1. Rocky (1976)
2. Christine (1983)
3. On the Waterfront (1954)
4. Friday the 13th Pt. 4 (1984)
5. Transformers: The Movie (1986)


Letter from the Editor: A Top 5 for February

By: Sarah L. Myers

1. Hank III - "Pills I Took"
Hank Williams III once said the more self destructive and worse off you are, the more creative you are. A car crash introduces the seventh track on III's "Straight to Hell", followed by some choice pickin' and III's unique crackle and sneer of a voice. III is the real deal. He works hard and lives harder, just like his granddaddy. The similarity between the two voices brings some to tears, but others are more content at the bar. This is a true country song.

2. Tom Waits - "Danny Says"
I always thought this was the Ramones at their best - Joey pining for a lost love, Johnny's shimmering Mosrite coming in at the bridge, a manic Dee Dee in the same room with a crazy Phil Spector - until I heard Tom Waits turn it into his personal funeral hymn. If there was even a hint of promise in the original, Waits stamps it out with a particular brand of devastation that turns everything sung in that voice into gospel.

3. The Pogues - "Haunted"
Featured on the soundtrack to Alex Cox's "Sid and Nancy," this love letter of a song has always been one of my favorites. It's the perfect declaration of lost love, and when a story has lines like "you were so cool, you could've put out Vietnam," it claims an honesty unlike anything I've ever heard.

4. Nick Cave and the Bad Seeds - "Cannibal's Hymn"
The second song on "Abbattoir Blues", the first of this 2004 two-disc release, is a haunting story that could only be told by Cave. It's appropriately epic and dark, but Cave manages to keep it romantic by moaning about a bruised but beating heart. For everyone that has one of those, this is a mournful and stirring tribute.

5. The Verve - "Sonnet"
I can't pick a favorite song by The Verve. The "Urban Hymns" album alone is the soundtrack to the most extraordinary moments in my life. It was the one album that carried me through high school, then college, then Chicago, then recovery from each of those things. "Sonnet" is perfection from the very beginning - Richard Ashcroft's voice sighs "sinking faster than a boat without a hull", yet by the end of the song, there's resolution with a a beautiful string arrangement and Nick McCabe's guitar break. It destroys you and puts you back together again in just four minutes.


By: Jason Mathews

1. "Scatterbrain" - Hail To The Theif - Radiohead
Such a long way Radiohead has come in the last 15 years. Hear a new song or watch the latest video and you would not recognize the band that conceived the song 'Creep' in 1993 saturating the TV screen and airwaves. If you're one of those obsessive fans, like me, that pays $1000 for a nose-bleed seat at the next possible concert within 2000 miles you probably realize Radiohead has peaked with their release of Hail To The Thief (or was it OK computer?). No matter what Radiohead will always be one of those bands that thousands of shitty bands claim to sound like. 'Scattebrain', to me, is melodically one of the more genius songs to grace the aural sense.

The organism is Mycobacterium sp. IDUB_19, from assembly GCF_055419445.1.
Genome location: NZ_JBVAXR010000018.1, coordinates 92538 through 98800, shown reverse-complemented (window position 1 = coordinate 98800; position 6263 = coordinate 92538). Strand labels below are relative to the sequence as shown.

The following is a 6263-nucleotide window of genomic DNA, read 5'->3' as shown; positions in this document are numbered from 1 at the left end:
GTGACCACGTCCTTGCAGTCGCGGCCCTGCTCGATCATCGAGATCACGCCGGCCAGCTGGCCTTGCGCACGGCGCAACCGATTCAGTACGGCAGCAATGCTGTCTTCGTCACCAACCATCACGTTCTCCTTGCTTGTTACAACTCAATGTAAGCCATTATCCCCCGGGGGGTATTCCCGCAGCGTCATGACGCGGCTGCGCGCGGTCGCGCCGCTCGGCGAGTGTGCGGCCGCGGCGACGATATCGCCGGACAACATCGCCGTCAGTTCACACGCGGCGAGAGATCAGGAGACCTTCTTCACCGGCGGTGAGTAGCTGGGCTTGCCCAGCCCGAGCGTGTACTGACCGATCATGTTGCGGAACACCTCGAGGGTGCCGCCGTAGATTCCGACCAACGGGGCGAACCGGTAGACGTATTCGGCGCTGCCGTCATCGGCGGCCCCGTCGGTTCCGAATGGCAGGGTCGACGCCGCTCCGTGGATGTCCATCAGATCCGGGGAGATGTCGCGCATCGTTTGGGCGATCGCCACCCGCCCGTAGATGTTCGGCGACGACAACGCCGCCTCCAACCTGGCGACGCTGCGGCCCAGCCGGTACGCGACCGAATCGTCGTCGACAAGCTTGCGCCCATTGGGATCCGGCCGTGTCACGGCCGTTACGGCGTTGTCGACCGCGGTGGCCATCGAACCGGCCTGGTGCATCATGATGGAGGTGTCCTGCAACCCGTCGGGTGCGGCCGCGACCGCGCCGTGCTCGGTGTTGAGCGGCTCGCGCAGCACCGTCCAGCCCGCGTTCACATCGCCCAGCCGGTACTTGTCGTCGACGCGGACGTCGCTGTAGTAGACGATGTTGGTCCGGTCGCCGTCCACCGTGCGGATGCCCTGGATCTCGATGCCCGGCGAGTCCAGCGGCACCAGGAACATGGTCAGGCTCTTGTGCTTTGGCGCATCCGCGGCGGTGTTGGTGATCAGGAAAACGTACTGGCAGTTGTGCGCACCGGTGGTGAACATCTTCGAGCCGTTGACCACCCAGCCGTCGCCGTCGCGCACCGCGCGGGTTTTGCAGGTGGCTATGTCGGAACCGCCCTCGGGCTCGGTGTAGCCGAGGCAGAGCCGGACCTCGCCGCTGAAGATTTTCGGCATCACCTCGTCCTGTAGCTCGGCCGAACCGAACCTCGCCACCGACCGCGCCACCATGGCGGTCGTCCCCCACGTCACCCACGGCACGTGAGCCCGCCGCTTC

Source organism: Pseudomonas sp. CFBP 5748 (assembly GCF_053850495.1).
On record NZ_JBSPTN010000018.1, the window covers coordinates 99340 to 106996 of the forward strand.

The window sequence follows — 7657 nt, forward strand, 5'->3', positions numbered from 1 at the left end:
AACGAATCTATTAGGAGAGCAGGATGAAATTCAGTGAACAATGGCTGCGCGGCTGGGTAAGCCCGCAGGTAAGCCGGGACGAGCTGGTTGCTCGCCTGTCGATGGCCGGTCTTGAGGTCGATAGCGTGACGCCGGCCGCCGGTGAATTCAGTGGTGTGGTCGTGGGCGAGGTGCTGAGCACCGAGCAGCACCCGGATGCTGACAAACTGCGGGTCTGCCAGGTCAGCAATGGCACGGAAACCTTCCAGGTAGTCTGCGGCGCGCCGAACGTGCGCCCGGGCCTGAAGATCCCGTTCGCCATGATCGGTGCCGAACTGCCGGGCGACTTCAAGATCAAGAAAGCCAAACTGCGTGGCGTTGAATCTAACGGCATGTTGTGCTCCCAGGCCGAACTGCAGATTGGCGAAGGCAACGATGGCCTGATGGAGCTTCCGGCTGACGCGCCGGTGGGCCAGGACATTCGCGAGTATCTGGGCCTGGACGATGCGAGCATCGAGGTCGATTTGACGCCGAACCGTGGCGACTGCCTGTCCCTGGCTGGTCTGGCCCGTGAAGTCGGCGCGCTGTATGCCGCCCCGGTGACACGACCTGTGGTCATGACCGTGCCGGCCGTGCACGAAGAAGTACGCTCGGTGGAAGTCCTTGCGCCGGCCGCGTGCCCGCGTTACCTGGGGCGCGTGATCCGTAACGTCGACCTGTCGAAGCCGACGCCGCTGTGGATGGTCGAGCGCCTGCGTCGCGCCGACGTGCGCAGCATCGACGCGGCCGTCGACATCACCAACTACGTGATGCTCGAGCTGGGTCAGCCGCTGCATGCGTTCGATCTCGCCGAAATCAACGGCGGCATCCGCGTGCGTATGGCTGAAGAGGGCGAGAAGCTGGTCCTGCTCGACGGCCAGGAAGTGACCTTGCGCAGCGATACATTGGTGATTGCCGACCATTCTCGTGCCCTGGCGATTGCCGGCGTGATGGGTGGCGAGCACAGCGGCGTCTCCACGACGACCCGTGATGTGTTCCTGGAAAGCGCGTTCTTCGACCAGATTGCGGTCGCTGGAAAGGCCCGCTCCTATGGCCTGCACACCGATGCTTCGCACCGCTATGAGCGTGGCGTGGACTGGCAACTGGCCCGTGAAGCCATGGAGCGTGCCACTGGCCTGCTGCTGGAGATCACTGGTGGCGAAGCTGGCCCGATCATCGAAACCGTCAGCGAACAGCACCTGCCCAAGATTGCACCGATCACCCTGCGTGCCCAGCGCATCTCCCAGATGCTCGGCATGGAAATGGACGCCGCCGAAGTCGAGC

2. "Sweet Song" - Think Tank - Blur
I've only been listening to this band for the past 4 years and I feel like there's so much catching up to do. This band has true skill. One of my favorite accomplishments for a song is to hear the perfect balance and execution of every instrument involved. Another aspect worth appreciation is the simple, yet skilled, vocal performance (as usual). 'Sweet Song' is one of those incredibly beautiful songs you'll only hear a handful of in your lifetime.

3. "Southern Bells In London Sing" - Wet From Birth - The Faint
Who would have thought a heavily produced album could still be so unique? 'Southern Bells In London Sing' is a song that only equals the greatness of the rest of the songs on the album. The reason I like it the most is simply because it seems to be the track on the album that I would like the least. Make sense? I didn't think so.

4. "Turnstile Blues" - Future Perfect - Autolux
This has the drum sound I've always wanted on a song. But once you start liking the drum sound you only notice the fact that you're suddenly wondering if there are two vocals or just a sweet-ass chorus effect. But wait, same thing with the bass and guitar. How many instruments are there? This is the product of a 'wall-of-sound' mix. Good stuff. Unique too.

5."The Sinner In Me" - Playing The Angel - Depeche Mode
This was the first Depeche Mode album I've owned, but not the first I've heard. Comparing the hits over the years to the songs from their latest album Playing The Angel I'd have to give in to 'The Sinner In Me' due to the evil mood of the verses and the never-heard-before chord progression of the chorus. I've always been a sucker for new chord progressions.

6. "Space Monkey" - Meds - Placebo
One of my all-time favorite bands. I remember when I was 15 years old (1995) in France and someone let me hear this band called Placebo. Since then the music has stuck with me. Unlike Radiohead they have stuck with the same style and tweeked the feel to evolve to the present sound. 'Space Monkey' was an unexpected track from the latest album Meds. Unfortunately, I don't hear lyrics when listening to a song. Therefore, the reason I like this track the most is for the dark feel of its verses.